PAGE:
Be a Coach, Not a CriticUnless they can highlight a problem, many book reviewers don’t feel like they have done their job. They operate under the assumption that being a critic means being critical. Many bosses operate the same way. They feel feedback is good only if it is critical or negative.
Adam Bryant suggests in The Corner Office, that we be a coach, not a critic. He writes, “Employees know if their boss is rooting for them to succeed, and they’re much more open to feedback if they sense the manager’s goal is to make them better. If you assume that most people want to get better, they want feedback and advice, that they want somebody to care about their future, then giving feedback becomes much easier.”
Unfortunately, most bosses have not established that fact with those they “serve.” They don’t deliver positive feedback on an ongoing basis and only take the time to say anything when they have some critical points to deliver. Feedback should not be thought of as an event. It should be ongoing and in real-time. Sure that’s more difficult and time-consuming, but it is what you signed up for.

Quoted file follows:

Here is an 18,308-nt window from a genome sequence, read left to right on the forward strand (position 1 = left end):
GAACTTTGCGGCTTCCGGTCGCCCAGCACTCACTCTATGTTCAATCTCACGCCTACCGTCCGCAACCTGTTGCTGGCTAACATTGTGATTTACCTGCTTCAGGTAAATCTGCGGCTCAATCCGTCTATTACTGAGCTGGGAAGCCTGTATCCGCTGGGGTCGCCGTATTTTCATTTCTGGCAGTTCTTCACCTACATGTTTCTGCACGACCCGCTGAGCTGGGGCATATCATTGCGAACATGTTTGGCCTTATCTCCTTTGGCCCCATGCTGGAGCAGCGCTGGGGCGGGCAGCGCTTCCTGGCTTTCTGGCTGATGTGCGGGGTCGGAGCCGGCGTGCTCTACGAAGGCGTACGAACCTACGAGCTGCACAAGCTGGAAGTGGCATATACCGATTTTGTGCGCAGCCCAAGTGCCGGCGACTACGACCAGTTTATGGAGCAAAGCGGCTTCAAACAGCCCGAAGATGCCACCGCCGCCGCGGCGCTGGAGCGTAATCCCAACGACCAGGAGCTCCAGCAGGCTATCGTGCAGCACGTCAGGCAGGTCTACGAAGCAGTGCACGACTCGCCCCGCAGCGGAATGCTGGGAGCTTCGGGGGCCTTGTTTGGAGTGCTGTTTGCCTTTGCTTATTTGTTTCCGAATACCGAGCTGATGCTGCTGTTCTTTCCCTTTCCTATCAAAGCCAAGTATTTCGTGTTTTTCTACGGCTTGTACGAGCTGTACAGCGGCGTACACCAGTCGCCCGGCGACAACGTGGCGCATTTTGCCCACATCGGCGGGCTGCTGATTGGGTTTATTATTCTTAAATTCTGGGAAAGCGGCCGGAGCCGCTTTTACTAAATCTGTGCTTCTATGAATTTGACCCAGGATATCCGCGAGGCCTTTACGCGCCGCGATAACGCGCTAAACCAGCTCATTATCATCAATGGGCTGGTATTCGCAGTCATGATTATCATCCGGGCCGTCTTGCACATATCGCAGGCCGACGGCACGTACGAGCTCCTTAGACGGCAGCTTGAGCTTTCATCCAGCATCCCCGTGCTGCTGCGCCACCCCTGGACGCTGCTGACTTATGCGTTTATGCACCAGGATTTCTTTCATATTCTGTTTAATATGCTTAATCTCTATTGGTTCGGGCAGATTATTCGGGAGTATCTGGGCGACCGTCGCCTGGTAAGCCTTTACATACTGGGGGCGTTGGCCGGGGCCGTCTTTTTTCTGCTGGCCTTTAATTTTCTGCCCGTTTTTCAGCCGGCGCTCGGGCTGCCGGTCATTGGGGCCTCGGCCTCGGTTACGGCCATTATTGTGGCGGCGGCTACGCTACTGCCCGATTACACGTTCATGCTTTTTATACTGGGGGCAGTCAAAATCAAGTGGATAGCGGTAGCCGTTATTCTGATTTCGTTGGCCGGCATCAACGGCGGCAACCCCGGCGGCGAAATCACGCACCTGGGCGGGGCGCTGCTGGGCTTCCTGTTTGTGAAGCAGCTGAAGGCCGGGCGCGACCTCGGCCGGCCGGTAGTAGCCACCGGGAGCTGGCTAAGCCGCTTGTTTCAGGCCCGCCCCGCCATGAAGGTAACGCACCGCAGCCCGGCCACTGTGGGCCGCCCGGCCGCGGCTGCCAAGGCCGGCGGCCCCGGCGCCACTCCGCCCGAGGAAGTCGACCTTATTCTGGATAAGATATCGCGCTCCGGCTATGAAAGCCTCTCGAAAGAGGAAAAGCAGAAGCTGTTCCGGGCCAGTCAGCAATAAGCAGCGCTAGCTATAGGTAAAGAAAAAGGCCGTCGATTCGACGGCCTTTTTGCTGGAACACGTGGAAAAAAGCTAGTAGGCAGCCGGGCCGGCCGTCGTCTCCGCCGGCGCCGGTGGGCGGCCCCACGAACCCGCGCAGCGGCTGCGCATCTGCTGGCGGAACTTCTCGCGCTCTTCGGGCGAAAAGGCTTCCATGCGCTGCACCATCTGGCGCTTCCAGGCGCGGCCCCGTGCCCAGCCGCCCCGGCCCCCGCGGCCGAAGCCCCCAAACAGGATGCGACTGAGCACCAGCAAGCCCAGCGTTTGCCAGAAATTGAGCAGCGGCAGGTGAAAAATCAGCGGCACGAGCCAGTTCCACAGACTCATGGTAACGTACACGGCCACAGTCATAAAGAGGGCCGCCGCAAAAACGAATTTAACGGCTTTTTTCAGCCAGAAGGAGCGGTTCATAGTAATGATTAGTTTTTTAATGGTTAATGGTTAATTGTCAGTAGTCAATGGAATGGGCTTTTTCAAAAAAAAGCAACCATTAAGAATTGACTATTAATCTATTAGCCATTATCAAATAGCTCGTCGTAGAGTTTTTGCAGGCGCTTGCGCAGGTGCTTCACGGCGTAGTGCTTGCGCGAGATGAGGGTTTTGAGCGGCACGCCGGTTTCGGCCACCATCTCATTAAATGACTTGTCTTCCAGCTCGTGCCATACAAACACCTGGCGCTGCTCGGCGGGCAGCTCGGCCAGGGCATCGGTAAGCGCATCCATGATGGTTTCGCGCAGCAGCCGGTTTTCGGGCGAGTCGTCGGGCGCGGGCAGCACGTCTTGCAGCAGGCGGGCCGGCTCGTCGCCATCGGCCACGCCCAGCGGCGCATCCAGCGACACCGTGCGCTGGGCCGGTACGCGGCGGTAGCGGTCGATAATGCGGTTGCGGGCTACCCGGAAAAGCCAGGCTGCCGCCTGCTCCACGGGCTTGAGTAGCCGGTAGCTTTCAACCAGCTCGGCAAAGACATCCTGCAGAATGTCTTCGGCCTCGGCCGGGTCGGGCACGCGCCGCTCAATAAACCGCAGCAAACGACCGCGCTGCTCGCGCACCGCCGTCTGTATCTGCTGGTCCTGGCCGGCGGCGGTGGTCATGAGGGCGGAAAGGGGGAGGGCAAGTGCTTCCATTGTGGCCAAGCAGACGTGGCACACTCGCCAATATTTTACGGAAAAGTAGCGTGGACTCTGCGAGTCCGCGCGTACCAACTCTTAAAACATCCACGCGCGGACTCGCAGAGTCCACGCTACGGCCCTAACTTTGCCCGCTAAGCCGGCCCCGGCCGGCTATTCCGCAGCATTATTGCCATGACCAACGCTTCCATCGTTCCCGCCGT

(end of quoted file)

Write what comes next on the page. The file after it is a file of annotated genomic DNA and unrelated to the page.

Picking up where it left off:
Bryant shares what Tachi Yamada of the Bill and Melinda Gates Foundation’s Global Health Program had to say about feedback: “One of the things I’ve learned is that it doesn’t matter how many good things you say, the one bad thing is what sticks….Everybody has their good points. Everybody has their bad points. If you can bring out the best in everybody, then you can have a great organization. If you bring out the worst in everybody, you’re going to have a bad organization.” What are you bringing out?
David Novak of Yum Brands adds, “When you start out by talking to people about what they’re doing well, that makes them very receptive for feedback because at least you’re giving them credit for what they’ve done. Then I say, ‘And you can be even more effective if you do this.’ I think that really works.”
When it comes to feedback, packaging is everything.
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